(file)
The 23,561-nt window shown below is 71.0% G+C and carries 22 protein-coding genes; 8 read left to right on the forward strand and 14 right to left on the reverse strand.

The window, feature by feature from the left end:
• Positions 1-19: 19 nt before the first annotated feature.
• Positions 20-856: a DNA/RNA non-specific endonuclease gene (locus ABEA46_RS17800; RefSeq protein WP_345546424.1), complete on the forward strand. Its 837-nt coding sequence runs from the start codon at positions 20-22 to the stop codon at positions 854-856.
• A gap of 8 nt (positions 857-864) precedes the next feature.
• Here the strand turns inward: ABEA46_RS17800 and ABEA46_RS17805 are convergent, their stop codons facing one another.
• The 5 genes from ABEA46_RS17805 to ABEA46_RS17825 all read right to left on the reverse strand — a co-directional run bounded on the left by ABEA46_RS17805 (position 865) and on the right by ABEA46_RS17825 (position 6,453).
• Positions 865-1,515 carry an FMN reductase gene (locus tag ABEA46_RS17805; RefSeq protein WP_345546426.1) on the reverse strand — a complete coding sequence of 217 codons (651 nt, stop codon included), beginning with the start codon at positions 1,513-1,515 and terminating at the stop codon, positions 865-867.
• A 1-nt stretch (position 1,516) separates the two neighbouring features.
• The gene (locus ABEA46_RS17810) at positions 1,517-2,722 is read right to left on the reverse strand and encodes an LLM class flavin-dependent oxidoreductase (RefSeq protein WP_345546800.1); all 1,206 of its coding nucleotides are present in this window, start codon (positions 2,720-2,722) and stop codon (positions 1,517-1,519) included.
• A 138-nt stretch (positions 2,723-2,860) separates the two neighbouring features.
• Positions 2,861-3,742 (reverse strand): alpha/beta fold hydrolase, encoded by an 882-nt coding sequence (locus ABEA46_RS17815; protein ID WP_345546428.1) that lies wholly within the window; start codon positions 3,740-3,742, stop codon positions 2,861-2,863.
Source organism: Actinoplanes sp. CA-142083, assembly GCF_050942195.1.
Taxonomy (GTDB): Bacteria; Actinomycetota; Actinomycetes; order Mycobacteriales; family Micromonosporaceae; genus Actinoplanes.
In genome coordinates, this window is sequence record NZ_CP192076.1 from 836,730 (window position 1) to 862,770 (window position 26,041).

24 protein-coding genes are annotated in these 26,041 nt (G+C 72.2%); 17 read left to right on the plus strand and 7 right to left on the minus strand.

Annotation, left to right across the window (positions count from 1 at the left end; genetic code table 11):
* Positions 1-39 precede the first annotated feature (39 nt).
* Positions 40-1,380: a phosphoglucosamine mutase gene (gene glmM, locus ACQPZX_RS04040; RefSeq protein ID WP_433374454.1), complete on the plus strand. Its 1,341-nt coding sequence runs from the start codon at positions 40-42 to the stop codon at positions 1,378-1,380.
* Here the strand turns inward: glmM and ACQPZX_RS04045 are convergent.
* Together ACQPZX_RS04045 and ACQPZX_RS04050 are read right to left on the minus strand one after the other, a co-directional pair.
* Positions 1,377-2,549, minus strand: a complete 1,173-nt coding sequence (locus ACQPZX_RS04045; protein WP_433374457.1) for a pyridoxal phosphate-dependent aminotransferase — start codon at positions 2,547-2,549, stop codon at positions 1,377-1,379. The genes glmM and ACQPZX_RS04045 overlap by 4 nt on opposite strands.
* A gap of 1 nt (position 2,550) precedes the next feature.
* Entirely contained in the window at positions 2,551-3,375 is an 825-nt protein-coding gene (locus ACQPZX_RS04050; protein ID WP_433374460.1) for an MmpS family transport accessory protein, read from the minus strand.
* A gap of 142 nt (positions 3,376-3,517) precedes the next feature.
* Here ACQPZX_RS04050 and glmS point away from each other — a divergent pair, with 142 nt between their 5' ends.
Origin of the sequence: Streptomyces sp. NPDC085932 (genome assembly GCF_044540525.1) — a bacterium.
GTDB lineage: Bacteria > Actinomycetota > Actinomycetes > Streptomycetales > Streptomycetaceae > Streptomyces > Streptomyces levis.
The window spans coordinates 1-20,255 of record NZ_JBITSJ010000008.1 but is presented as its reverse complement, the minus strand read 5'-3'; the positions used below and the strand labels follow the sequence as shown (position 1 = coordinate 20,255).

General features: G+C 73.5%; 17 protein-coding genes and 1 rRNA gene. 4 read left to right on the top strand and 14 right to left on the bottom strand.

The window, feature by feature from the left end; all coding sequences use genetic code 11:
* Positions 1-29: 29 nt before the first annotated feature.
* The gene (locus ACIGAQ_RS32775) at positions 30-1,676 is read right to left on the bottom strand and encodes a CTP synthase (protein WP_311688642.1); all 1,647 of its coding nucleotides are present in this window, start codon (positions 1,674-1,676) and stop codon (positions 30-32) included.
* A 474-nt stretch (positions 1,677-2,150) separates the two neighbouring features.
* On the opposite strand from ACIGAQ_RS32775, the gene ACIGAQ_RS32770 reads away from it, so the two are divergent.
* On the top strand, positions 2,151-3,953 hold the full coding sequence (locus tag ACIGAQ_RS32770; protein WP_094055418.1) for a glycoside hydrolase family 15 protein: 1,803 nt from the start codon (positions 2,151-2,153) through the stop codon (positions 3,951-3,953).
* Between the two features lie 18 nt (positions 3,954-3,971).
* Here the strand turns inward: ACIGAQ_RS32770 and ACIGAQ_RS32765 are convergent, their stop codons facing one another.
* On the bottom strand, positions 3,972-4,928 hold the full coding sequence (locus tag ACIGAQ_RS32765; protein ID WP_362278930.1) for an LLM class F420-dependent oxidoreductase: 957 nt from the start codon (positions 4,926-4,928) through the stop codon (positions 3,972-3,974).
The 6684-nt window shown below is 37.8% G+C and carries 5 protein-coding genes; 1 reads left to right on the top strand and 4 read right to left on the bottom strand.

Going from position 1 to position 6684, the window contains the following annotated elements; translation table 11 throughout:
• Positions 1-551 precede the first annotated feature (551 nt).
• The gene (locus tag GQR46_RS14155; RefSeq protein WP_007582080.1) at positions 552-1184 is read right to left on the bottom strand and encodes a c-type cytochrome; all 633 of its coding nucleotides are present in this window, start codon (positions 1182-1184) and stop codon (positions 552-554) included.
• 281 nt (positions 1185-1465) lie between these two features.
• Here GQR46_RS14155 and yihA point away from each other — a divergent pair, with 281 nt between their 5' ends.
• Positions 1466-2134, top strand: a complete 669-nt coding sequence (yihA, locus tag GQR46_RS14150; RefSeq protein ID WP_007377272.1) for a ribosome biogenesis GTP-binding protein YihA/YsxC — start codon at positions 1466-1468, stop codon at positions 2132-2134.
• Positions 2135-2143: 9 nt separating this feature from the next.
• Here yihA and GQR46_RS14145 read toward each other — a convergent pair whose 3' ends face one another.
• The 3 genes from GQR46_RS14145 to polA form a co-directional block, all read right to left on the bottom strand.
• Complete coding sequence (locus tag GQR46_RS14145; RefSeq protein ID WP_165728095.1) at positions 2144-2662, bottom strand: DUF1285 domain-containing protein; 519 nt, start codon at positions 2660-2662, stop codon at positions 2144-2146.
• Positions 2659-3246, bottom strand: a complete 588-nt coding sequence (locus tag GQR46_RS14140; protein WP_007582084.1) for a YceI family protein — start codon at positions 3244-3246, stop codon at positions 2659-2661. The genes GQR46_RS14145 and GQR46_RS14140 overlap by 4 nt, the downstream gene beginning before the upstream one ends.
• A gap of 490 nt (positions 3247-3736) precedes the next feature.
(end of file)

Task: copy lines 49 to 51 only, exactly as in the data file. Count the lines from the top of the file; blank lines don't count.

• The 3 genes from GQR46_RS14145 to polA form a co-directional block, all read right to left on the bottom strand.
• Complete coding sequence (locus tag GQR46_RS14145; RefSeq protein ID WP_165728095.1) at positions 2144-2662, bottom strand: DUF1285 domain-containing protein; 519 nt, start codon at positions 2660-2662, stop codon at positions 2144-2146.
• Positions 2659-3246, bottom strand: a complete 588-nt coding sequence (locus tag GQR46_RS14140; protein WP_007582084.1) for a YceI family protein — start codon at positions 3244-3246, stop codon at positions 2659-2661. The genes GQR46_RS14145 and GQR46_RS14140 overlap by 4 nt, the downstream gene beginning before the upstream one ends.